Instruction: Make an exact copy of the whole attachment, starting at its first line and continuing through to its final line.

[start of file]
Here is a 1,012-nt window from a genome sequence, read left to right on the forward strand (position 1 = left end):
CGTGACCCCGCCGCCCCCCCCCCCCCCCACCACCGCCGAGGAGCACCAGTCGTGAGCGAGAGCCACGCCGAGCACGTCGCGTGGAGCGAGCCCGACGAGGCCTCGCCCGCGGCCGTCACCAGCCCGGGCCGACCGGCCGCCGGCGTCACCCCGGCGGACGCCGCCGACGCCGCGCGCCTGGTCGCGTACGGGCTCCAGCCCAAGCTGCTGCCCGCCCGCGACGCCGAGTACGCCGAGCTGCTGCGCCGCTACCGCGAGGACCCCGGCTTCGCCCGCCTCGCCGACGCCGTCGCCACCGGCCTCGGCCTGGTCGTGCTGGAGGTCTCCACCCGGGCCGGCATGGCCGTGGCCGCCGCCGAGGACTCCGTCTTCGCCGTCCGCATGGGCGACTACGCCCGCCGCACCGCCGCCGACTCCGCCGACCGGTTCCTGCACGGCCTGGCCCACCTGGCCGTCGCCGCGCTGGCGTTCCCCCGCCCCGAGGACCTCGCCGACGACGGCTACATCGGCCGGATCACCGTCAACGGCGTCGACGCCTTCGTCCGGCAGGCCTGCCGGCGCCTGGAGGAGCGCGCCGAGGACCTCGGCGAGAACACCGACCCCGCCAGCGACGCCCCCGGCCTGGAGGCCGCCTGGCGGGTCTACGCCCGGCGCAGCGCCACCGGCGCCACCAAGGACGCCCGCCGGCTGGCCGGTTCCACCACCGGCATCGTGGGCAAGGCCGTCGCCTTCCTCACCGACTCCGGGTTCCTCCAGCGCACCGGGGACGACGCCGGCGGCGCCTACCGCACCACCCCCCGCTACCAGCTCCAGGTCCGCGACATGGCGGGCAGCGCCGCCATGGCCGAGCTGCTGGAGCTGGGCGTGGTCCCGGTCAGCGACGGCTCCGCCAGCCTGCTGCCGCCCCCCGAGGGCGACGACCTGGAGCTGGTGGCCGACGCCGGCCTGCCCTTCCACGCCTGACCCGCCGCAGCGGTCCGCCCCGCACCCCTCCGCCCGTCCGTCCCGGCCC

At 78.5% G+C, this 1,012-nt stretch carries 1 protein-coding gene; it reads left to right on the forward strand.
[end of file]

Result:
Here is a 1,012-nt window from a genome sequence, read left to right on the forward strand (position 1 = left end):
CGTGACCCCGCCGCCCCCCCCCCCCCCCACCACCGCCGAGGAGCACCAGTCGTGAGCGAGAGCCACGCCGAGCACGTCGCGTGGAGCGAGCCCGACGAGGCCTCGCCCGCGGCCGTCACCAGCCCGGGCCGACCGGCCGCCGGCGTCACCCCGGCGGACGCCGCCGACGCCGCGCGCCTGGTCGCGTACGGGCTCCAGCCCAAGCTGCTGCCCGCCCGCGACGCCGAGTACGCCGAGCTGCTGCGCCGCTACCGCGAGGACCCCGGCTTCGCCCGCCTCGCCGACGCCGTCGCCACCGGCCTCGGCCTGGTCGTGCTGGAGGTCTCCACCCGGGCCGGCATGGCCGTGGCCGCCGCCGAGGACTCCGTCTTCGCCGTCCGCATGGGCGACTACGCCCGCCGCACCGCCGCCGACTCCGCCGACCGGTTCCTGCACGGCCTGGCCCACCTGGCCGTCGCCGCGCTGGCGTTCCCCCGCCCCGAGGACCTCGCCGACGACGGCTACATCGGCCGGATCACCGTCAACGGCGTCGACGCCTTCGTCCGGCAGGCCTGCCGGCGCCTGGAGGAGCGCGCCGAGGACCTCGGCGAGAACACCGACCCCGCCAGCGACGCCCCCGGCCTGGAGGCCGCCTGGCGGGTCTACGCCCGGCGCAGCGCCACCGGCGCCACCAAGGACGCCCGCCGGCTGGCCGGTTCCACCACCGGCATCGTGGGCAAGGCCGTCGCCTTCCTCACCGACTCCGGGTTCCTCCAGCGCACCGGGGACGACGCCGGCGGCGCCTACCGCACCACCCCCCGCTACCAGCTCCAGGTCCGCGACATGGCGGGCAGCGCCGCCATGGCCGAGCTGCTGGAGCTGGGCGTGGTCCCGGTCAGCGACGGCTCCGCCAGCCTGCTGCCGCCCCCCGAGGGCGACGACCTGGAGCTGGTGGCCGACGCCGGCCTGCCCTTCCACGCCTGACCCGCCGCAGCGGTCCGCCCCGCACCCCTCCGCCCGTCCGTCCCGGCCC

At 78.5% G+C, this 1,012-nt stretch carries 1 protein-coding gene; it reads left to right on the forward strand.